Newport beach

My Brother and I (as a 7th Grader) Visiting the Beach in Newport, OR

While aboard NOAA Ship Fairweather, I’ll be participating in a hydrographic survey, which entails working with scientists to measure and describe oceanic features that can affect maritime navigation. According to NOAA,  “Alaska’s charts are in need of updating, especially in the Arctic region where some soundings date back to the work of Captain Cook in the 18th century.”  Conducting a hydrographic survey of the region is especially important because many towns and villages in Alaska are reachable only by boat or plan, so accurate and updated navigational charts will benefit all who live and travel through the area.

One aspect of the Alaska Hydrographic Survey Project, I’m eager to witness is the way in which scientists, technicians, and cartographers utilize some of  the same geometry and algebra concepts we’ve been studying in seventh grade math this year in their work aboard NOAA Ship Fairweather.


Did You Know?

NOAA Ship Fairweather’s home port is Ketchikan, Alaska, which will also be where I’ll disembark at the end of my trip.


NOAA ship Fairweather, in front of its namesake, Mt. Fairweather. Photo courtesy of NOAA.

Dana Kosztur: Unexpected Visitors, April 11, 2018

NOAA Teacher at Sea

Dana Kosztur

Aboard NOAA Ship Pisces

April 5-18, 2018

Mission: SEAMAP Reef Survey

Geographic Area of Cruise: Gulf of Mexico

Date: April 11, 2018

Weather Data from the Bridge

Lat: 29° 54.7331′ N Long: 087° 12.1562′ W
Air Temperature: 22.5°C (72.5°F)
Water Temperature: 21.29°C (70°F)
Wind speed: 5.8 knots (6.7mph)
Conditions: blue sky, flat seas

Science and Technology Log

This week I have learned a lot about the reef fish studied in this SEAMAP survey. I have learned how to weigh the fish and take various length measurements. I have also learned how to examine the gonads and distinguish a male from a female.  I can now properly remove the otolith bones from the otic capsule that is located at the base of the fish’s skull.


We have had some unusual catches that have provided great learning experiences as well.  The bandit reel caught a sharksucker on the line as it returned. This fish belongs to the Remora family.  It attaches to sharks and other marine animals. This was a really unusual creature to observe.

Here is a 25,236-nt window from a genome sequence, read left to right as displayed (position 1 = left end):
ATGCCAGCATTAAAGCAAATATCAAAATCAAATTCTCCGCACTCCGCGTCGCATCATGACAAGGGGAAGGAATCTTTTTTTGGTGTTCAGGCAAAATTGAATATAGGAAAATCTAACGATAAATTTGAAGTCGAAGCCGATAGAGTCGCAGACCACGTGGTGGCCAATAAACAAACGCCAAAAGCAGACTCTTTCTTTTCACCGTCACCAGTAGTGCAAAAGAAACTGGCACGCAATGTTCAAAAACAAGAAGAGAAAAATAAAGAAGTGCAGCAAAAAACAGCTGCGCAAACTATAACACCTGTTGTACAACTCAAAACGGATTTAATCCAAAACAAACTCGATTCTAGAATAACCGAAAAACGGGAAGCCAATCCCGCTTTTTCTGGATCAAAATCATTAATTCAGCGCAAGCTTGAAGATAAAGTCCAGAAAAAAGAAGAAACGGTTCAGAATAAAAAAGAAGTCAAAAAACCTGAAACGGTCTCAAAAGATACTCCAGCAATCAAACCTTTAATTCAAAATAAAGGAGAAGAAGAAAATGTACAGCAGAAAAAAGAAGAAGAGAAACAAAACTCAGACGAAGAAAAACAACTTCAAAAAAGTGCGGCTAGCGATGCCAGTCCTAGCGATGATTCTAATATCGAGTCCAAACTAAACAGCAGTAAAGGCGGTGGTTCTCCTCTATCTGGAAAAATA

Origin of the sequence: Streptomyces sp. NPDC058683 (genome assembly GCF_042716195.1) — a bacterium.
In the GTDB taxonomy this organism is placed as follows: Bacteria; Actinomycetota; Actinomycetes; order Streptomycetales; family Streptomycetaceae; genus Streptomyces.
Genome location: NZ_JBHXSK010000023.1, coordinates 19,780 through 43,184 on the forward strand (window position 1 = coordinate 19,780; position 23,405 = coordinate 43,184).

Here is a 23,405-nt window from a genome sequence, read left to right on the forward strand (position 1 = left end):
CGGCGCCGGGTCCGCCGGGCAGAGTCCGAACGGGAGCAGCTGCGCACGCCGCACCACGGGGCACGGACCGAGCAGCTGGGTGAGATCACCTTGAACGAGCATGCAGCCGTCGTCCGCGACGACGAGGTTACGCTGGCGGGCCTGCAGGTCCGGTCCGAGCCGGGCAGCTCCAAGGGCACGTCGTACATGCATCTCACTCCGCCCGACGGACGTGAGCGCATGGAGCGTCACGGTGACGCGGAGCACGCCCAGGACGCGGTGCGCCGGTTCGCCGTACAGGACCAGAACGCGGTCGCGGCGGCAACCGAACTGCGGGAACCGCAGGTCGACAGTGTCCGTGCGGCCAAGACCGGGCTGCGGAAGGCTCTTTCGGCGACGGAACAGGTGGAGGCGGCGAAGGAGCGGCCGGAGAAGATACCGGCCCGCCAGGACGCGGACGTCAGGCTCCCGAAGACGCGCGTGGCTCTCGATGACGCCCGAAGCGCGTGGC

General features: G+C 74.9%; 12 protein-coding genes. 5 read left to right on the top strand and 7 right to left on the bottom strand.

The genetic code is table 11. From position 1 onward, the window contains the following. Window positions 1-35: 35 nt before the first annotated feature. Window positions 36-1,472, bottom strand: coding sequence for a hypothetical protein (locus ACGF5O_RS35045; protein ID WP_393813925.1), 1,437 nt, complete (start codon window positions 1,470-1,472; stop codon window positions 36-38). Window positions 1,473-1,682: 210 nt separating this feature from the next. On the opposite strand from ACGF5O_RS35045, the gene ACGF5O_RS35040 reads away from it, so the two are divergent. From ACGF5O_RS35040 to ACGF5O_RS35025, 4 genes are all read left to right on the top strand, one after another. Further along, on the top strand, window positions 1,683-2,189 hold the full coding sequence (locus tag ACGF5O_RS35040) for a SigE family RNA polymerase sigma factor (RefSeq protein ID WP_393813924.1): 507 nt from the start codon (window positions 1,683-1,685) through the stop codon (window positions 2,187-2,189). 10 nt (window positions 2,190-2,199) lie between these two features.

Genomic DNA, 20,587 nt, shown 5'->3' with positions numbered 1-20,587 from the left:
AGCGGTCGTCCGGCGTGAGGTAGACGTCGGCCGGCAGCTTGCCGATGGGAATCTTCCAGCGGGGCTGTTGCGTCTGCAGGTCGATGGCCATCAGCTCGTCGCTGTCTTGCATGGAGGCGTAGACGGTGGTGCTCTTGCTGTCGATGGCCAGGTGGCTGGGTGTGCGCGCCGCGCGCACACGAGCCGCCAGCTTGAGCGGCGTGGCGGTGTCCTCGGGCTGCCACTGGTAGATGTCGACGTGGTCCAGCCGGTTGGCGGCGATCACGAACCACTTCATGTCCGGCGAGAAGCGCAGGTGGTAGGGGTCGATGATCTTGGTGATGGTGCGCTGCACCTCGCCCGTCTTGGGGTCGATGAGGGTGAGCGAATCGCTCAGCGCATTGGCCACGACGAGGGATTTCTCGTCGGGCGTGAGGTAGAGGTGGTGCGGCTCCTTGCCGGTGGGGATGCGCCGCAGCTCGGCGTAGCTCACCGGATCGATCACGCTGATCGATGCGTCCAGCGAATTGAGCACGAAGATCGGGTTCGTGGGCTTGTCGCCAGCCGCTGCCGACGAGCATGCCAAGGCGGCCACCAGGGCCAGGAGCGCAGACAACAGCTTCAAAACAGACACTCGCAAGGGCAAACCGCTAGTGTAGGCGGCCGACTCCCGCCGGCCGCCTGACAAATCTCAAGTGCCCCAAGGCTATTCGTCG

Dana and shark sucker

TAS Dana Kosztur displays a sharksucker captured on the bandit reel.

The camera arrays had fireworms hitch a ride to the deck from the bottom of the gulf. These guys look like large spikey caterpillars. They have venom in their bristles that can cause a painful sting.  


This fireworm hitched a ride on a camera array.

Personal Log

Today was a beautiful day.  The water is such a beautiful blue.  The sky was cloudless last night so I finally got to look at the stars.  The night sky seems much more vast and bright away from the light pollution on land.  The stars are amazingly bright. I am enjoying life on the ship but I do miss home. I have a greater respect for those that work away from home for long periods of time.  Teamwork and a positive attitude seem to be the lifeblood of this NOAA vessel and that makes it much easier to adjust.

Did You Know?

Many birds will often land on the vessel to rest during their migration route across the Gulf of Mexico.     

Barn swallows

Migrating barn swallows

Waves transmit energy, not water.

Cow at sea

Cow at sea

Questions from students:

Why do scientists need to know what types of fish are on the reef?  

It is important to manage and maintain the reef fish species because they are often over-fished.

Scamp grouper

Scamp grouper


Tom Jenkins: Introductory Post, April 6, 2018

NOAA Teacher at Sea

Tom Jenkins

Aboard NOAA Ship Henry B. Bigelow

April 10 – 27, 2018

Mission: Spring Bottom Trawl Survey

Geographic Area: Northeastern U.S. Coast

Date: April 6, 2018